New Moroccan in San Francisco

The story of self-trained chef Mourad Lahlou, awarded for his Moroccan-American cuisine


Valeria Senigaglia takes us to Mourad in San Francisco, where self-trained chef Mourad Lahlou presents his Moroccan cuisine with Californian influences: New Moroccan, that’s how they call it. And he also has a Michelin star

Once upon a time in America a Moroccan student missed the comfort of his home food. To solve the issue, the student learnt to cook, opened a restaurant in that foreign land and finally... earned a Michelin star. This happy ending for Mourad Lahlou, patron-chef at the homonymous restaurant in San Francisco, started in Marrakech where he spent his first twenty years surrounded by the intoxicating aroma of spices. Mourad arrived in America in 1986 so as to graduate in Economics. However, he found out cooking was more interesting than numbers and started a career as a self-trained chef using friends and colleagues as his first “culinary guinea pigs”. A do-it-yourself chef, but this doesn’t mean he was less talented or less passionate about creating something unique by using techniques and ingredients that escaped the rules of classic cuisine. This, it turned out, was the right weapon to conquest the title of Moroccan-American cuisine pioneer.

The Mourad scenic building

The Mourad scenic building

His first restaurant, Kasbah, is from 1998, but despite the praises received from critics, the chef closed it in 2001, looking for a more sophisticated direction. This is how Aziza was born. It was named after his mother, his true cooking teacher. Here Mourad’s dynamic cuisine got rid of the prejudgements against the flavours of Western Africa. Californian products met the colours of the ancient Medina in his hometown, in a perfect balance of Moroccan flavours and local taste. On its first year, the restaurant received three stars from the San Francisco Chronicle and since then every year it appears among the 100 best restaurants in the Bay Area. In 2010 the most prestigious acknowledgement arrived: Aziza became the first Moroccan restaurant to receive a Michelin star. Not bad for a cook who had never worked in a professional kitchen.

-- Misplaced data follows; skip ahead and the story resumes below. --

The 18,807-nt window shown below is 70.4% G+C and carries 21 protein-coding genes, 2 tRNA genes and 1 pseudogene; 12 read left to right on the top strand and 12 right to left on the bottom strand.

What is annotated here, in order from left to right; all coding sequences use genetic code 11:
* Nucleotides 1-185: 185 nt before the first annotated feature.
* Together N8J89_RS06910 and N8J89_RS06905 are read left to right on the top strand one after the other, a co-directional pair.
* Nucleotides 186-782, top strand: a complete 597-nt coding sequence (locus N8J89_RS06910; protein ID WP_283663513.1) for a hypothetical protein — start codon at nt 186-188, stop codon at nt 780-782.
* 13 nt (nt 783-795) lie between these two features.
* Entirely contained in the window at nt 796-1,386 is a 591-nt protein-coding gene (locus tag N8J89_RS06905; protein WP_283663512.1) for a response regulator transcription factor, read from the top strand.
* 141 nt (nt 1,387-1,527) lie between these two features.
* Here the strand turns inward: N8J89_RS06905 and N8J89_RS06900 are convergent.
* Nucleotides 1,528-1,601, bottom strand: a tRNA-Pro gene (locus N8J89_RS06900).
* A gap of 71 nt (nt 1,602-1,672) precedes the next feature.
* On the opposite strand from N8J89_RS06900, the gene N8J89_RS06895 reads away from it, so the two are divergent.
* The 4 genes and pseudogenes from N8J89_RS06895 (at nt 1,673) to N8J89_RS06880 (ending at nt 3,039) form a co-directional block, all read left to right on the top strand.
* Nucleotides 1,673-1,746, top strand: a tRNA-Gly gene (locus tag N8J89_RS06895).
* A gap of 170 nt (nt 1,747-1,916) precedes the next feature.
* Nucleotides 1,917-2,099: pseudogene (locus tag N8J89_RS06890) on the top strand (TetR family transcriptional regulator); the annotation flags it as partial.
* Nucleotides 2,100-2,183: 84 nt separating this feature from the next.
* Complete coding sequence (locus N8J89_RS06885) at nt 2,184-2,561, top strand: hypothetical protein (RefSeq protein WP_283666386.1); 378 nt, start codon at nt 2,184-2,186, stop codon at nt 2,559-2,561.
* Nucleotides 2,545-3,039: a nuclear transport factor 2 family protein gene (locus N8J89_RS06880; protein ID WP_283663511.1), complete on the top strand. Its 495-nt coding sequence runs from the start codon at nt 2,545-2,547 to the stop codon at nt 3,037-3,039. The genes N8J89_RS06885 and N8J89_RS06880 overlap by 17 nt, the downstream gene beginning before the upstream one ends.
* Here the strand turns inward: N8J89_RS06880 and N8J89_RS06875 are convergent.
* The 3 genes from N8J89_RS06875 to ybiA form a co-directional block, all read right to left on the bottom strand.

But Mourad wanted more. He wanted a place in which to express his creativity to the highest level. So in 2015 the restaurant named after him was born.

Mourad Lahlou

Mourad Lahlou

Set in a brick Art Deco building, with large windows on the ground floor and tall ceilings, it looks more like Luksus in New York than La Table du Palais in Marrakech. The setting is minimalistic and elegant with contrasts between granite, cement and steel, masterfully paired by designer Olle Lundberg, with a few Persian carpets to add an ethnic touch. The atmosphere is just as elegant but relaxed too. It is a pleasure to enjoy the chef’s dishes while sitting at the elegant marble counter, admiring the remarkable selection of whisky and rum coming from all around the world. The menu recalls Morocco but is not limited to it. There are also some European influences, especially in terms of choice of wine and spirits.

Inside the restaurant

Inside the restaurant

The chefs defines his cuisine as New Moroccan, researched but sensual, paying particular attention to the aesthetics of the presentation and to the combination of typical flavours from Atlantic Africa. We start with the refreshing and light starters, in which fish and vegetables dominate, as in the Aubergine and cucumber carpaccio with quenelle of baba ganoush to be paired with hot focaccia, obviously home made, vaguely recalling Indian naan. While the dish is not strictly Moroccan, it reveals a masterful use of the spices that’s typical of Berber cuisine. The Grilled squid with chickpea purée, harissa and mandarin is as delicious and deserves to be scooped up till it’s finished. The use of spices continues in the dessert too. Here the pairing of cinnamon and pumpkin hints at American autumn cakes while the sorghum gelato and the chicory mousse balance the sweetness of the cake. Even the drink paired with this is the equivalent of a pumpkin pie but with alcohol, “for adults”. At Mourad there are no spherifications, no liquid nitrogen or theatrical dishes. Only real flavours that shine in a genuine cuisine in which technique and genius don’t dominate taste, the real protagonist.

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Valeria Senigaglia

Born in 1985, marine biologist and sustainability and cooking enthusiast. After living in many places, from NY to the Philippines, she returned to Italy and works in communication as a freelance journalist